Choosing Wisely After Publication of Level I Evidence in Breast Cancer Radiotherapy

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the ONA take:

Surgery followed by at least 5 weeks of daily whole breast radiation therapy is standard protocol for breast-conserving therapy. Evidence from recent studies suggests however, that a shortened course of therapy with hypofractionated whole-breast radiation, or no radiation therapy at all for some patients, leads to similar outcomes.

Findings from another study also showed that although safety and long-term outcomes are inconclusive, switching the radiation delivery technique to 3-dimensional conformal radiotherapy (3DCRT) from intensity-modulated radiotherapy (IMRT) may be significantly cost saving.

Based on this level 1 evidence, the American Society for Radiation Oncology (ASTRO) recommended shorter treatment schedules for women older than 50 with early-stage breast cancer, and reducing the routine use of IMRT for whole breast radiation therapy.

By retrospectively analyzing medical records and estimated costs of treatment, investigators sought to demonstrate that rapid change based on level I evidence is feasible.

Breast Cancer: Targets and Therapy
Breast Cancer: Targets and Therapy

Background: Recent trials in early-stage breast cancer support hypofractionated whole-breast radiotherapy (WBRT) as part of breast-conserving therapy (BCT). Evidence also suggests that radiotherapy (RT) omission may be reasonable for some patients over 70 years. Among radiation-delivery techniques, intensity-modulated RT (IMRT) is more expensive than 3-dimensional conformal RT (3DCRT). Based on this evidence, in 2013, the American Society for Radiation Oncology (ASTRO) recommended hypofractionated schedules for women aged ≥50 years with early-stage breast cancer and avoiding routine use of IMRT for WBRT. To assess response to level I evidence and adherence to ASTRO recommendations, we evaluated the pattern of RT use for early-stage breast cancer at our National Comprehensive Cancer Network institution from 2006 to 2008 and 2011 to 2013 and compared the results with national trends.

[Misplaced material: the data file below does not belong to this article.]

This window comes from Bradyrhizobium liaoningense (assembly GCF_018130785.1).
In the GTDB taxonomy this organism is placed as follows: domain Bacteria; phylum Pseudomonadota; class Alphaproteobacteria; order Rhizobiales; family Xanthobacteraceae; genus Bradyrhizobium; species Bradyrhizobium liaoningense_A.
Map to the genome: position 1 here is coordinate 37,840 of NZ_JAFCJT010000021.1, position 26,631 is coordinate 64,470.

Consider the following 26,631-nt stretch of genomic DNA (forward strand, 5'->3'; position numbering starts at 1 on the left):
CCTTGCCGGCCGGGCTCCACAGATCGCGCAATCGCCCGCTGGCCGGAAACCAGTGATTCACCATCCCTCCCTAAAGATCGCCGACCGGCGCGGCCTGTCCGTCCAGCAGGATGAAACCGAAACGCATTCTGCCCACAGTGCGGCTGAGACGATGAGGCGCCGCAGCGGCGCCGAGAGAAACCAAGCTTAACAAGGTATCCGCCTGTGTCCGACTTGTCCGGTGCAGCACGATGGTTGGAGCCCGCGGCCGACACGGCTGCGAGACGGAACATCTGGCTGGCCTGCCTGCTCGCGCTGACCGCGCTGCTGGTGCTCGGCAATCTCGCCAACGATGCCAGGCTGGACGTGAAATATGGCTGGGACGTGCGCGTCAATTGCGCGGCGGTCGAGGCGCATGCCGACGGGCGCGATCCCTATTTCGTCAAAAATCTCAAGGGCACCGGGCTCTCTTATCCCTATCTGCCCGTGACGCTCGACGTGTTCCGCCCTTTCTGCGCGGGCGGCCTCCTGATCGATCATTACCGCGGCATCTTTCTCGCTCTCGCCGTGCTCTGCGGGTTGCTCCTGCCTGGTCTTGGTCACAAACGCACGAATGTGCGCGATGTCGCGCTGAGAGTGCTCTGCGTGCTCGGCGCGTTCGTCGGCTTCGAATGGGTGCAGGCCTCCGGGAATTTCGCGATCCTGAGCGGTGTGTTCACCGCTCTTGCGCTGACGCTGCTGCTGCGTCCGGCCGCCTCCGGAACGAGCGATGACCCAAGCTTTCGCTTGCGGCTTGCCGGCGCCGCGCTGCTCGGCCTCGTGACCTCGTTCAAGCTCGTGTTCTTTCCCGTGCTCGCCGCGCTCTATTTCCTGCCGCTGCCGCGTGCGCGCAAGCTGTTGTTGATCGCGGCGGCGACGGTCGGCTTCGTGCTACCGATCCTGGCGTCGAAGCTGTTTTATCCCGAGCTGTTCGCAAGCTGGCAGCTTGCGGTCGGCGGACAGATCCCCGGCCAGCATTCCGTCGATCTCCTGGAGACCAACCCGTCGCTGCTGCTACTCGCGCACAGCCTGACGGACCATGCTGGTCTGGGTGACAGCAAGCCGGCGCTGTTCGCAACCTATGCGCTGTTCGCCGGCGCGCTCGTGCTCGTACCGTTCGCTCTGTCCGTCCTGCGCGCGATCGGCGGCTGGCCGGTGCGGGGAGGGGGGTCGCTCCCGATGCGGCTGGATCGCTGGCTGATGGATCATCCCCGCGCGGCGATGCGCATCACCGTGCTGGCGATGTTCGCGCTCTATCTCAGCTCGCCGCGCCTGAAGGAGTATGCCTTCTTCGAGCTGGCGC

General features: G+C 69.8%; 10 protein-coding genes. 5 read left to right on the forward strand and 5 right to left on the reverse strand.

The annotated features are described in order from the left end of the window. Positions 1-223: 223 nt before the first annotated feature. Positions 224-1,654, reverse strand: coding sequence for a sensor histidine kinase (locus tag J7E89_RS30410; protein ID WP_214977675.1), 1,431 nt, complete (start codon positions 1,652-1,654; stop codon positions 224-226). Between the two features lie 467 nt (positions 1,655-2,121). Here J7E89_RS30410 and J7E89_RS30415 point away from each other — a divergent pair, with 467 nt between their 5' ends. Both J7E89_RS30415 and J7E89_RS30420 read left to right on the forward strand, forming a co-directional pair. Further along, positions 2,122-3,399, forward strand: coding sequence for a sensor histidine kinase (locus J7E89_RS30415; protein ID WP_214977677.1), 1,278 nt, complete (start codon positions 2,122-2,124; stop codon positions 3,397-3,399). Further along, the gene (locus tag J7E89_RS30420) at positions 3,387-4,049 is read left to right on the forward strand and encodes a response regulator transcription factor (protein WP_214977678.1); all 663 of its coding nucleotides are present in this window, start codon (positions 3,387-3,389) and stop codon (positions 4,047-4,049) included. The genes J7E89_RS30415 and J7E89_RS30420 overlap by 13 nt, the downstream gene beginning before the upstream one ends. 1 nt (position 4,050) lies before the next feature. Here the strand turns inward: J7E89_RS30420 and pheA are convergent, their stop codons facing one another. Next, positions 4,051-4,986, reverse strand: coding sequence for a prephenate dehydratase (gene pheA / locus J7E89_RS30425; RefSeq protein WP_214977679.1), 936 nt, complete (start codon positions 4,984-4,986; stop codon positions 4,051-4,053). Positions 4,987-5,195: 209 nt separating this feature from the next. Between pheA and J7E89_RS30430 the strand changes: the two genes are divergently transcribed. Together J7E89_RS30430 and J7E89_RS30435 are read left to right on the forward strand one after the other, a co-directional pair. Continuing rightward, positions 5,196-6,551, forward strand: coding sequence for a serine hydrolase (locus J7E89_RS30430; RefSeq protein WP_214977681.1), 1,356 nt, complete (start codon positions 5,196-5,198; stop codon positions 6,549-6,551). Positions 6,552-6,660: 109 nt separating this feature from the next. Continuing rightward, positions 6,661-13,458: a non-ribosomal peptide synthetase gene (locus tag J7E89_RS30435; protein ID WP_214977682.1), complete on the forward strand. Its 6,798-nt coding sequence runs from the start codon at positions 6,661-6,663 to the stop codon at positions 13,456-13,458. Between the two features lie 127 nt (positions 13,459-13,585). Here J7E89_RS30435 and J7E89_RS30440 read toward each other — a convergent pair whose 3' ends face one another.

Methods: Data from a prospective database were extracted to include patients treated with BCT, aged ≥50 years, with histologic findings of invasive ductal carcinoma, stage T1-T2N0M0, estrogen receptor-positive, and HER2 normal. We retrospectively reviewed the medical records and estimated costs based on 2016 Hospital Outpatient Prospective Payment System (technical fees) and Medicare Physician Fee Schedule (professional fees).
Results: Among 55 cases from 2006 to 2008, treatment regimens were 11% hypofractionated, 69% traditional schedule, and 20% RT omission (29% of patients were aged >70 years). Among 83 cases from 2011 to 2013, treatment regimens were 54% hypofractionated, 19% traditional schedule, and 27% RT omission (48% of patients were aged >70 years). 3DCRT was used for all WBRT treatments. Direct medical cost estimates were as follows: 15 fractions 3DCRT, $7,197.87; 15 fractions IMRT, $11,232.33; 25 fractions 3DCRT, $9,731.39; and 25 fractions IMRT, $16,877.45.
Conclusion: Despite apparent resistance to shorter radiation schedules in the United States, we demonstrate that rapid practice change in response to level I evidence is feasible. Wider adoption of evidence-based guidelines in early-stage breast cancer may substantially lower health care costs and improve convenience for patients without sacrificing oncologic outcomes.

Keywords: breast cancer, CALGB, choosing wisely, hypofractionation, omission, UK 


Breast-conserving therapy allows many women with breast cancer to avoid mastectomy. After surgery, women have typically received at least 5 weeks of daily radiation to the whole breast. However, recent studies have shown that 3 weeks of daily radiation to the whole breast or even no radiation at all are options for some women. In addition, expensive radiation-delivery techniques may not be necessary for most whole-breast radiation. Whole breast radiation practice patterns in the US have been slow to change. For appropriately selected patients, we evaluated our practice patterns with regard to shorter radiation schedules, omission of whole-breast radiation, and use of different radiation-delivery techniques. We showed rapid practice change favoring shorter radiation schedules and omission of whole-breast radiation. Estimated cost savings by using shorter radiation schedules with appropriate radiation-delivery techniques may be substantial. Importantly, by adopting these practice changes, women with breast cancer are spared weeks of potentially unnecessary treatment.

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